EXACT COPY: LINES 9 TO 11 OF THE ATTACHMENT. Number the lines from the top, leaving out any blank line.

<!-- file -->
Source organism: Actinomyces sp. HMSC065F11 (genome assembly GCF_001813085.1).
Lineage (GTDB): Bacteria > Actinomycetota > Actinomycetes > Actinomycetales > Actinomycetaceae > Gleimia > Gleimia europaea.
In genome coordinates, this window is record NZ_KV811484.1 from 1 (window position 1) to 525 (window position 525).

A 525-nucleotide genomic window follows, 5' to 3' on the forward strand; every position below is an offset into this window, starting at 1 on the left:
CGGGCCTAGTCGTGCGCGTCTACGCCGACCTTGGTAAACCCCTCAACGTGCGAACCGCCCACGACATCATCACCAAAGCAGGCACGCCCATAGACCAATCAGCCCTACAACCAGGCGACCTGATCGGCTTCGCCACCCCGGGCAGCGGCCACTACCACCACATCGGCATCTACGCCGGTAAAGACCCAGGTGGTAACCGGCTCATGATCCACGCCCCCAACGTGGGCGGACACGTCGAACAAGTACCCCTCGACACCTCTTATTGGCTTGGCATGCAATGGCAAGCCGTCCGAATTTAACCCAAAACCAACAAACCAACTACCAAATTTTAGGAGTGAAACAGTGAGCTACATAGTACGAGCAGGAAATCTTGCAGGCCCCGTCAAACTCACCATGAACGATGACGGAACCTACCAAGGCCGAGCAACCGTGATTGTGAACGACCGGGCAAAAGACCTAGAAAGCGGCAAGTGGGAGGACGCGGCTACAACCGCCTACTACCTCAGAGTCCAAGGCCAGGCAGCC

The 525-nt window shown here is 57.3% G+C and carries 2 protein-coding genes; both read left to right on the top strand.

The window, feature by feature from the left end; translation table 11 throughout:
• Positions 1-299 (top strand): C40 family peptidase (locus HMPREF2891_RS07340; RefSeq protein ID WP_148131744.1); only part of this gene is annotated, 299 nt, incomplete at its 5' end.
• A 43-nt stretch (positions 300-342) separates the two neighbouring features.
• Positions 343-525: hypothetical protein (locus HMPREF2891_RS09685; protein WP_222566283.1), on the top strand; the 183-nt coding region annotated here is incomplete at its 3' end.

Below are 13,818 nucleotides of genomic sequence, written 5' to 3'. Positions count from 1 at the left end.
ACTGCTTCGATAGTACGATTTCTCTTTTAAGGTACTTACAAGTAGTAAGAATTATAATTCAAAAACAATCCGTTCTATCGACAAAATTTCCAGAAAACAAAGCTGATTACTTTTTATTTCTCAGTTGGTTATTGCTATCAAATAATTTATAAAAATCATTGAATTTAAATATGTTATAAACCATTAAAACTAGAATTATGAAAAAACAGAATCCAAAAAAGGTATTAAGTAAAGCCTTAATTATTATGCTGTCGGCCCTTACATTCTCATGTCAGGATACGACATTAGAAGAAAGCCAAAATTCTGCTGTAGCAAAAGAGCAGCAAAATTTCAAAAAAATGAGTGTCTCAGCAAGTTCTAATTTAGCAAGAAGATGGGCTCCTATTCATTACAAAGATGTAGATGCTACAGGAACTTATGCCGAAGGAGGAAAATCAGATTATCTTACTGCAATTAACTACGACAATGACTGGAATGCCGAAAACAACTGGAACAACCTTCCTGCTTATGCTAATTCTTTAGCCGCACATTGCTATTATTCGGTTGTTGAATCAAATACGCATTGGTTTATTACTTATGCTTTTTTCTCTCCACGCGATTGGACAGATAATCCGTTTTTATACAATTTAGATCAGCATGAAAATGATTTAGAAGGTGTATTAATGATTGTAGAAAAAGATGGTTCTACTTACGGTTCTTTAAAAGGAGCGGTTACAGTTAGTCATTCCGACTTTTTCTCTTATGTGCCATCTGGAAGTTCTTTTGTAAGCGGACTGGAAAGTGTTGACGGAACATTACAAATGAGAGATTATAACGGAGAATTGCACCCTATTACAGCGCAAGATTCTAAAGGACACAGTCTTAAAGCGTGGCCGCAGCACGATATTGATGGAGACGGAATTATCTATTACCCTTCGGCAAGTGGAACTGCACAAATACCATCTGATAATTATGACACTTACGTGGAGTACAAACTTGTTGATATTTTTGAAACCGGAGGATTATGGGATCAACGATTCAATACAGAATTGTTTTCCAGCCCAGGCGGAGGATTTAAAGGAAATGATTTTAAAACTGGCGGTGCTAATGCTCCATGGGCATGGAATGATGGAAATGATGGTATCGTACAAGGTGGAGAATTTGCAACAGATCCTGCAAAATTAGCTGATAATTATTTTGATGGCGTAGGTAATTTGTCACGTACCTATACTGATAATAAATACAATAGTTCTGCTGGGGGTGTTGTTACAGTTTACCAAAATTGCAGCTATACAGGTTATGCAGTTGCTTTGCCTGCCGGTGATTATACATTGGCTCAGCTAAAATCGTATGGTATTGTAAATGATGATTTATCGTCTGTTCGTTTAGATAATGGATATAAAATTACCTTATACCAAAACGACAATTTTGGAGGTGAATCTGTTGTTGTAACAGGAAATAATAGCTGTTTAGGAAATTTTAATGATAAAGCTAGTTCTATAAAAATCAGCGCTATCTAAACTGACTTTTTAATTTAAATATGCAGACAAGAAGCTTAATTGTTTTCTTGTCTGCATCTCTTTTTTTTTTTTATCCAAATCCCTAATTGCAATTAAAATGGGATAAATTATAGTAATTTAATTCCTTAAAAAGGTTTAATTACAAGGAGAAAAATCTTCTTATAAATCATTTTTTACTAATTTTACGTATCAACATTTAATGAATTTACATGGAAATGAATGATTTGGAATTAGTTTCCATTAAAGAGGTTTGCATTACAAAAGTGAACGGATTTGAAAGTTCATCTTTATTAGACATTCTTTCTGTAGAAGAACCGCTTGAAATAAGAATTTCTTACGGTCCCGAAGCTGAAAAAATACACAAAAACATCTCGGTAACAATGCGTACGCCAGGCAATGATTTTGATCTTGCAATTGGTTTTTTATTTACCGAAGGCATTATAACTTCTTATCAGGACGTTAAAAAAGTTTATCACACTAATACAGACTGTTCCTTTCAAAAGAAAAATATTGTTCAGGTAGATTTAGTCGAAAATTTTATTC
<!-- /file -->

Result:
• A 43-nt stretch (positions 300-342) separates the two neighbouring features.
• Positions 343-525: hypothetical protein (locus HMPREF2891_RS09685; protein WP_222566283.1), on the top strand; the 183-nt coding region annotated here is incomplete at its 3' end.

Below are 13,818 nucleotides of genomic sequence, written 5' to 3'. Positions count from 1 at the left end.